So – the very next day, we went shopping. I was in my best American T-shirt and tourista pants and Hannan was in a beautiful brown jelaba with matching scarf and heels! And, of course, makeup. We started off down the road toward the Medina. The next four hours became one continuous Darija lesson. Colors, clouds, animals, plants – I can’t remember a quarter of it but I returned with two pairs of pants, a LIPSTICK and a beautiful white shirt that I had been unable to find the night before. And while we did find a lovely aqua blue jellaba in one of the stores, I needed a resupply of money and wanted to show it to Tomas before I purchased it. I was elated anyway. You can’t spend five minutes with Hannan without feeling elated. Four hours of shopping and conversing with her stretched my abilities to feel joyful and effervescent to the limit.
Well, I was slightly disappointed that I’d come home without a jellaba?
Returning to our neighborhood, laden with shopping bags, we stopped for a moment (make that 30 moments) to visit with Letifa and show her our treasures. She juggled her baby boy, Nusserallah, on her lap while Hannan explained our quest and how we had found one jellaba but we still weren’t quite sure about it. Letifa disappeared into another room and came back with a gorgeous pomegranate pink one that she could no longer wear, since giving birth to her son. She offered it to me for half of what she had paid. It had been custom made for her and was practically brand new. Of course, it fit me perfectly. Jellaba found.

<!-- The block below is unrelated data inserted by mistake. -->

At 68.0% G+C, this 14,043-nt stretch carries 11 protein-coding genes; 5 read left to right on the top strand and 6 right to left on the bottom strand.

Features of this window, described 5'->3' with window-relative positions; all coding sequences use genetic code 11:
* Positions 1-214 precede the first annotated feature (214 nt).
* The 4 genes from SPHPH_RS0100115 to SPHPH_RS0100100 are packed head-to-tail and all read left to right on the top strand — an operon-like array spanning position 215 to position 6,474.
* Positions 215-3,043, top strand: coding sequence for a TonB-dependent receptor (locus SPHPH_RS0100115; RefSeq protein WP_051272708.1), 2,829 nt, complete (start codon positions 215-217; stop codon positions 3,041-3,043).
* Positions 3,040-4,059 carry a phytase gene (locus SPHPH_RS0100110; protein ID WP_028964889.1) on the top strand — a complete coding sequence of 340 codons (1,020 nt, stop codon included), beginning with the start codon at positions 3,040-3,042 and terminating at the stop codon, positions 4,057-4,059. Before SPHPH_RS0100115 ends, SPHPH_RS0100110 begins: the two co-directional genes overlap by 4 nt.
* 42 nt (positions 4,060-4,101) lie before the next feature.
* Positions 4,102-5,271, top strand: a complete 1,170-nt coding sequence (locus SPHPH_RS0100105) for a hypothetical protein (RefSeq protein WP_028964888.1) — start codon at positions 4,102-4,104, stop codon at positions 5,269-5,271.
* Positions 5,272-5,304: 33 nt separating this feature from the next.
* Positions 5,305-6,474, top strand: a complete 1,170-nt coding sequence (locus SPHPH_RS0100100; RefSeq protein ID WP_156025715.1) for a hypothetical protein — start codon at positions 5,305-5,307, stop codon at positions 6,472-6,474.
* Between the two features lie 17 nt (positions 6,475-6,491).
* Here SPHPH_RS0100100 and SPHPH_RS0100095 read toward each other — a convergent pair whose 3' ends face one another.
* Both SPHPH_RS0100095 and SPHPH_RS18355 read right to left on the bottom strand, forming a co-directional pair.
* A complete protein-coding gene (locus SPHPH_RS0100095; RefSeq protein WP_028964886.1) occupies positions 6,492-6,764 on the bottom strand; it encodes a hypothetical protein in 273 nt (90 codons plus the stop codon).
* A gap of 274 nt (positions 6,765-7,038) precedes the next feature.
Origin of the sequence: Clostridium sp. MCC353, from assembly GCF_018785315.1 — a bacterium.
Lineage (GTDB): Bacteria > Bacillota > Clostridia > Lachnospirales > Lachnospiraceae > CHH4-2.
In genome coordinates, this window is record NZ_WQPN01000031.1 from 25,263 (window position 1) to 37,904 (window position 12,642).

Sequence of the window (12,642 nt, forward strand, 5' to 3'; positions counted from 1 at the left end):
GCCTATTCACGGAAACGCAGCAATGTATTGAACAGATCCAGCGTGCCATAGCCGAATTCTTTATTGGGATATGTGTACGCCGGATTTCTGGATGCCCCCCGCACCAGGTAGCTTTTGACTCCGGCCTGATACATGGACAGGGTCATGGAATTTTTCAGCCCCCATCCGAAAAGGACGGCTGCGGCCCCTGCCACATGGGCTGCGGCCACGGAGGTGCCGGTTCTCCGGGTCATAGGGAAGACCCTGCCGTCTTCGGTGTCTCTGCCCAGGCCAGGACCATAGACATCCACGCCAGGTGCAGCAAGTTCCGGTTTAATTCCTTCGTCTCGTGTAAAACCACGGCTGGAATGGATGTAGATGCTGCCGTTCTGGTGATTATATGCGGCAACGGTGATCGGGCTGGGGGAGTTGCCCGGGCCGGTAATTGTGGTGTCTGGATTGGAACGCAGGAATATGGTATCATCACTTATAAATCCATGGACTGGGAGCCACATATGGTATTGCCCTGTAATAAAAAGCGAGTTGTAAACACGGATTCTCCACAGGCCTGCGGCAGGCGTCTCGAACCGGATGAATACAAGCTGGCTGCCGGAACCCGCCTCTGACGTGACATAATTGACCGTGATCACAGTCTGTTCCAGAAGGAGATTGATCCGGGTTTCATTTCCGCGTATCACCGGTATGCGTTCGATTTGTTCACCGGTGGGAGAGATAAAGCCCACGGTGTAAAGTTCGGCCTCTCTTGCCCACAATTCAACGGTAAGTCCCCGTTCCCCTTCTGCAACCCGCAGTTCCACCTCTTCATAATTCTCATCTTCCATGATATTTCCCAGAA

The next day Tomas and I returned to the store in the Medina and bought the aqua blue one too. Thursday evening I donned the pink one and went off to dinner in Shaouen on Tomas’ arm, having passed inspection and received rave reviews from all the neighborhood ladies.
This morning I finished ironing everything and taking up the sleeves of the tunics. The clothes are lightweight and allow air to flow around my body. I feel as though I’m beginning to look like I live here while staying true to my Self. No head scarf for now and I can’t quite imagine wearing my pajamas under my jellaba, although I do have a pair of PJs that are an exact match for the pink one
There are more parts to this immersion story but I’ll stop here. As we say: “shwiya, shwiya” – little by little. That phrase covers a lot of territory in my life right now.